ASPs - removing the support burden

Application Service Providers promise a lower cost-licensing model, reduced support overhead and a future proof upgrade path -...

Application Service Providers promise a lower cost-licensing model, reduced support overhead and a future proof upgrade path - sounds too good to be true

IT budgets may have grown slightly over the last few years but these increases have also been absorbed by Y2K compliance and the widespread migration to NT. The e-business revolution now expects true 24/7 operation to be maintained by fewer staff with more concurrent applications. Deploying new applications or services can prove equally problematical. The financial costs of a major IT project based on complex formulas combining staff training, network management, installation and licensing cost, which when added to "teething" problems can cause estimates to spiral out of control. One industry response to this problem is ASPs.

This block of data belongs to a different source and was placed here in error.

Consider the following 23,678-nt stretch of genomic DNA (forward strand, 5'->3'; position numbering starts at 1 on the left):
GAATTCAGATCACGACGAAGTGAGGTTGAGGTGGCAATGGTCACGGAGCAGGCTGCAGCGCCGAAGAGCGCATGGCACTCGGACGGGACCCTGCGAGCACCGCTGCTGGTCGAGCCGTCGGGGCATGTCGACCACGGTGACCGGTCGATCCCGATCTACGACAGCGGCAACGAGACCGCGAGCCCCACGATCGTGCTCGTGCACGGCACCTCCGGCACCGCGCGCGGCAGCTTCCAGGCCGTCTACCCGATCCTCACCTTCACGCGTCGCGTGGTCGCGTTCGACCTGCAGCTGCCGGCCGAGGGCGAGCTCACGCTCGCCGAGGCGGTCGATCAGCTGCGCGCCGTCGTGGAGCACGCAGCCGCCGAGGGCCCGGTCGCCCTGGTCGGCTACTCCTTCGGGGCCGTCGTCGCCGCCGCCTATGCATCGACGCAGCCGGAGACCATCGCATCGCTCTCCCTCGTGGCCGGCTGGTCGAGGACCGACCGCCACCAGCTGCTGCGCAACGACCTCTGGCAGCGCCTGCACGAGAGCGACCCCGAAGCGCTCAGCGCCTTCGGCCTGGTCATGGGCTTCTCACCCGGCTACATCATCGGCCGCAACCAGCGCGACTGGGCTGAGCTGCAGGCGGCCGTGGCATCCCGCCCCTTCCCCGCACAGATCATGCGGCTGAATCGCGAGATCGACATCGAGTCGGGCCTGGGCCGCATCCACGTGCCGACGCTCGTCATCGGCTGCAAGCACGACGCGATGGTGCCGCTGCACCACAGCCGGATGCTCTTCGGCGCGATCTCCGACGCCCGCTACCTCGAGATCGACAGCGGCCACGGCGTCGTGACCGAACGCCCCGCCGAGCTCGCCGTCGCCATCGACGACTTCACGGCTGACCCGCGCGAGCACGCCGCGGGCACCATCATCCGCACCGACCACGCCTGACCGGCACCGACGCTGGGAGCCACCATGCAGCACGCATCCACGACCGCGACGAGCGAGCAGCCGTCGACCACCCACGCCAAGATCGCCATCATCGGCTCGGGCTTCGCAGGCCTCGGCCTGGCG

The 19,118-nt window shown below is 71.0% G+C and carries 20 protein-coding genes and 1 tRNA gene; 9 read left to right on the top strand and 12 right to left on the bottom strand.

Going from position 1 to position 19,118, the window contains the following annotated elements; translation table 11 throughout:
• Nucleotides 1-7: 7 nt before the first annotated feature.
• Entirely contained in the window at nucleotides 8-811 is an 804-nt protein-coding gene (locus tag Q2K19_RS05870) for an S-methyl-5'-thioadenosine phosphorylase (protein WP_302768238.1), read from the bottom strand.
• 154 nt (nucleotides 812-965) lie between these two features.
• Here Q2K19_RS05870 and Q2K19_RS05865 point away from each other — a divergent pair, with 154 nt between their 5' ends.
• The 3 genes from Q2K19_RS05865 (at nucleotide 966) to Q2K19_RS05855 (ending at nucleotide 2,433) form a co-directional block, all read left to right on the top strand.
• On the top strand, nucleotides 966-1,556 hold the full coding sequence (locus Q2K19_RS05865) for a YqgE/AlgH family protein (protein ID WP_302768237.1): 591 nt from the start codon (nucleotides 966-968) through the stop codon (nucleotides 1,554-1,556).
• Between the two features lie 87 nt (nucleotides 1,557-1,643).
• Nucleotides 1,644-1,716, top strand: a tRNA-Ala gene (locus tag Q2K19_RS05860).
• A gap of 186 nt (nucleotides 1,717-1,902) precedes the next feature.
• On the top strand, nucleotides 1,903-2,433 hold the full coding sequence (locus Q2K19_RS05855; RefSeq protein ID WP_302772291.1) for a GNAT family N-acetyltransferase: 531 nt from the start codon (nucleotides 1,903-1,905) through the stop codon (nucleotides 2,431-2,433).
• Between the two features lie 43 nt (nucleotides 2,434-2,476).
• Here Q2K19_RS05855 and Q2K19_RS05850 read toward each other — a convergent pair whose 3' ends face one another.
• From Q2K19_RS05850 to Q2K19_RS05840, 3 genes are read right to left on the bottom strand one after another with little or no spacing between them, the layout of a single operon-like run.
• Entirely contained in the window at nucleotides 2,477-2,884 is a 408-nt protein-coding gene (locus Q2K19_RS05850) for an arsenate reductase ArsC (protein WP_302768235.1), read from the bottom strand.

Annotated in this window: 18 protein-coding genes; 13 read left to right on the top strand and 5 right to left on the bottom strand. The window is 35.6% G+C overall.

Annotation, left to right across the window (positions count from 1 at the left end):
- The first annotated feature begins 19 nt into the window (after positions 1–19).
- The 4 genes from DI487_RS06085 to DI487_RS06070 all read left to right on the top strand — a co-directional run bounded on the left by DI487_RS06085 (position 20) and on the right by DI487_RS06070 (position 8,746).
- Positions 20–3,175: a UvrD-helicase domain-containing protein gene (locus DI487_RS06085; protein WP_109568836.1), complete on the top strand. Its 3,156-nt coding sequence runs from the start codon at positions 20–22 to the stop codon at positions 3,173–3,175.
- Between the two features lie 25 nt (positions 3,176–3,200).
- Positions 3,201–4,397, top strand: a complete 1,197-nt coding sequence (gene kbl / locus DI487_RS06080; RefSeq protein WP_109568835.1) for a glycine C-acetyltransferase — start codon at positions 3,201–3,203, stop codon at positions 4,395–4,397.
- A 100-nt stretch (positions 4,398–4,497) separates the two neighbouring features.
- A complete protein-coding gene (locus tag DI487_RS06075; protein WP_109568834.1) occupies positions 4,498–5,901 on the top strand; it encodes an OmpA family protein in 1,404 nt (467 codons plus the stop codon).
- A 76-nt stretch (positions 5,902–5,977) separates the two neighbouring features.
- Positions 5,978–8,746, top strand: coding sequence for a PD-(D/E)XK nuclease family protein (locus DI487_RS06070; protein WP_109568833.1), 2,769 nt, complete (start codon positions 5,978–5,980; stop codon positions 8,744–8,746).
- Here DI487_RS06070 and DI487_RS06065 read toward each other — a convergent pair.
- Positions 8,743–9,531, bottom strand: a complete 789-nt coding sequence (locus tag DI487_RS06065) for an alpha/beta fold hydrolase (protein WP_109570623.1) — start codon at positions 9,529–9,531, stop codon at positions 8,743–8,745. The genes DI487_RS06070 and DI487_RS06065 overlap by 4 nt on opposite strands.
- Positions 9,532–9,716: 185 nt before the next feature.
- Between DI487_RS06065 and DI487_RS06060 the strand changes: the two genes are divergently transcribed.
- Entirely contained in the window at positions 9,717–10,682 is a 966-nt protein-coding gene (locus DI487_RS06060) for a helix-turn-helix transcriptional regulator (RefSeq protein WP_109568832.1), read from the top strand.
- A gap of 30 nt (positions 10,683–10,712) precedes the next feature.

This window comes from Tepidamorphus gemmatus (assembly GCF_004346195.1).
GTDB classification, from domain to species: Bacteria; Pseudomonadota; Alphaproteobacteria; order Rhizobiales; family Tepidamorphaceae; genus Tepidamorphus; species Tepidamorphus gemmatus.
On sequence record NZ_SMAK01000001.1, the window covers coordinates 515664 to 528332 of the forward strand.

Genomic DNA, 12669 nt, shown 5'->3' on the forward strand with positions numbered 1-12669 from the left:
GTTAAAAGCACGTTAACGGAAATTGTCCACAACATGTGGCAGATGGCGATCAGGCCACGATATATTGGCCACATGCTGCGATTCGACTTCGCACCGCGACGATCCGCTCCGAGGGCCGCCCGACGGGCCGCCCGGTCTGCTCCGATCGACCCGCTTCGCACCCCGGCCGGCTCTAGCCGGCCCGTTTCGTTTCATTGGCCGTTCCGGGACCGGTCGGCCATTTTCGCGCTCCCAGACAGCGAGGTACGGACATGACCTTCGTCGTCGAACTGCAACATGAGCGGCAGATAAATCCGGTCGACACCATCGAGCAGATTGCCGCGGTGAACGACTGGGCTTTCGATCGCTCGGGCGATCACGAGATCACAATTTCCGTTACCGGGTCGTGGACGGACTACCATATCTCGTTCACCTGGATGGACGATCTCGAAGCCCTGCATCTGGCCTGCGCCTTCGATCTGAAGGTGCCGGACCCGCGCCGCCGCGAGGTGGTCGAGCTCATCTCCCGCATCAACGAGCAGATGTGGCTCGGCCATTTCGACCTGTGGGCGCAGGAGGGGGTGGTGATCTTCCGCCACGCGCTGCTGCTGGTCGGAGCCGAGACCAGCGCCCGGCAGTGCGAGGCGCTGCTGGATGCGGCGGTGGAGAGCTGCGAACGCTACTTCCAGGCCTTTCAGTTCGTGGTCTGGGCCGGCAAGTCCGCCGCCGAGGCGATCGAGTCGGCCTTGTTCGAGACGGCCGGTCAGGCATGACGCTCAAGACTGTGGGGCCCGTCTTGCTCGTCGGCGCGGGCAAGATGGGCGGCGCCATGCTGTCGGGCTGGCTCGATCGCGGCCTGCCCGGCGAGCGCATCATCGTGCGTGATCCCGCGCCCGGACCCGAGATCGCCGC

This is not essentially a new concept; the bureau mainframe systems linked to low-cost terminals of the 1970s are essentially the localised version of the ASP concept. When the cost of a typical IBM 390 mainframe installation was measured in the £millions, large companies or several smaller companies would typically deploy low cost terminals that would connect to the mainframe applications only on demand. Improved communications infrastructure combined with Internet VPN technology has brought the legacy "Computing Bureau" back, and it is now possible, across a much wider area, to sell this idea now that we have a modern name.

Case study

The first applications to be re-badged within the ASP model have tended to be focused on mail/web services such as Lotus Notes.